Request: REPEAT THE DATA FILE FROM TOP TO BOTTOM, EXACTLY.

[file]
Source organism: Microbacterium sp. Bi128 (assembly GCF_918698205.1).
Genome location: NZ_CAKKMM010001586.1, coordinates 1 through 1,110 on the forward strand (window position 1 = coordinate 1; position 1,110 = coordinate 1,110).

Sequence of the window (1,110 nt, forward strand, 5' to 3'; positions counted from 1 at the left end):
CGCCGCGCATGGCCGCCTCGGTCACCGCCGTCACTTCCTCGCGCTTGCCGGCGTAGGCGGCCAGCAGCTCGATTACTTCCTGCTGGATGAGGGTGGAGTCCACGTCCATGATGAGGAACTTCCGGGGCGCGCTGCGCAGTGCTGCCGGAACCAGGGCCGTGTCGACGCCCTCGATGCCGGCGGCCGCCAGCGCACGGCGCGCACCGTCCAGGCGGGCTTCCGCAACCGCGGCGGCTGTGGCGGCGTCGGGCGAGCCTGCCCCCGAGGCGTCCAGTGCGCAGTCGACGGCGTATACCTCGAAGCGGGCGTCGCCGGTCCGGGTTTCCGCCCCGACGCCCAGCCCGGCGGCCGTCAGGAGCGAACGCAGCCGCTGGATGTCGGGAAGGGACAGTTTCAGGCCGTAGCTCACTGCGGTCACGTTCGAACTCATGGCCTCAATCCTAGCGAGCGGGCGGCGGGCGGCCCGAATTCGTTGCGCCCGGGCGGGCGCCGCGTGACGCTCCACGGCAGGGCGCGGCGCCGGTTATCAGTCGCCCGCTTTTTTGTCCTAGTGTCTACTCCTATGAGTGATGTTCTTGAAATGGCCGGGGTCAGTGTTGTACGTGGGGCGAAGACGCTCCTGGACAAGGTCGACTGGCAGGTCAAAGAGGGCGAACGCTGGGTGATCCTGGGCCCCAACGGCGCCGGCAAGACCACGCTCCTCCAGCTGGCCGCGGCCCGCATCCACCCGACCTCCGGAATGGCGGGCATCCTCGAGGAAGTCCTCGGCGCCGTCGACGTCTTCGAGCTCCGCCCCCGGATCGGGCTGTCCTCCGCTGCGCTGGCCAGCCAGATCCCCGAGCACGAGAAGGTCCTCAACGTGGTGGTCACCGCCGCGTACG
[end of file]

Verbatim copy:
Source organism: Microbacterium sp. Bi128 (assembly GCF_918698205.1).
Genome location: NZ_CAKKMM010001586.1, coordinates 1 through 1,110 on the forward strand (window position 1 = coordinate 1; position 1,110 = coordinate 1,110).

Sequence of the window (1,110 nt, forward strand, 5' to 3'; positions counted from 1 at the left end):
CGCCGCGCATGGCCGCCTCGGTCACCGCCGTCACTTCCTCGCGCTTGCCGGCGTAGGCGGCCAGCAGCTCGATTACTTCCTGCTGGATGAGGGTGGAGTCCACGTCCATGATGAGGAACTTCCGGGGCGCGCTGCGCAGTGCTGCCGGAACCAGGGCCGTGTCGACGCCCTCGATGCCGGCGGCCGCCAGCGCACGGCGCGCACCGTCCAGGCGGGCTTCCGCAACCGCGGCGGCTGTGGCGGCGTCGGGCGAGCCTGCCCCCGAGGCGTCCAGTGCGCAGTCGACGGCGTATACCTCGAAGCGGGCGTCGCCGGTCCGGGTTTCCGCCCCGACGCCCAGCCCGGCGGCCGTCAGGAGCGAACGCAGCCGCTGGATGTCGGGAAGGGACAGTTTCAGGCCGTAGCTCACTGCGGTCACGTTCGAACTCATGGCCTCAATCCTAGCGAGCGGGCGGCGGGCGGCCCGAATTCGTTGCGCCCGGGCGGGCGCCGCGTGACGCTCCACGGCAGGGCGCGGCGCCGGTTATCAGTCGCCCGCTTTTTTGTCCTAGTGTCTACTCCTATGAGTGATGTTCTTGAAATGGCCGGGGTCAGTGTTGTACGTGGGGCGAAGACGCTCCTGGACAAGGTCGACTGGCAGGTCAAAGAGGGCGAACGCTGGGTGATCCTGGGCCCCAACGGCGCCGGCAAGACCACGCTCCTCCAGCTGGCCGCGGCCCGCATCCACCCGACCTCCGGAATGGCGGGCATCCTCGAGGAAGTCCTCGGCGCCGTCGACGTCTTCGAGCTCCGCCCCCGGATCGGGCTGTCCTCCGCTGCGCTGGCCAGCCAGATCCCCGAGCACGAGAAGGTCCTCAACGTGGTGGTCACCGCCGCGTACG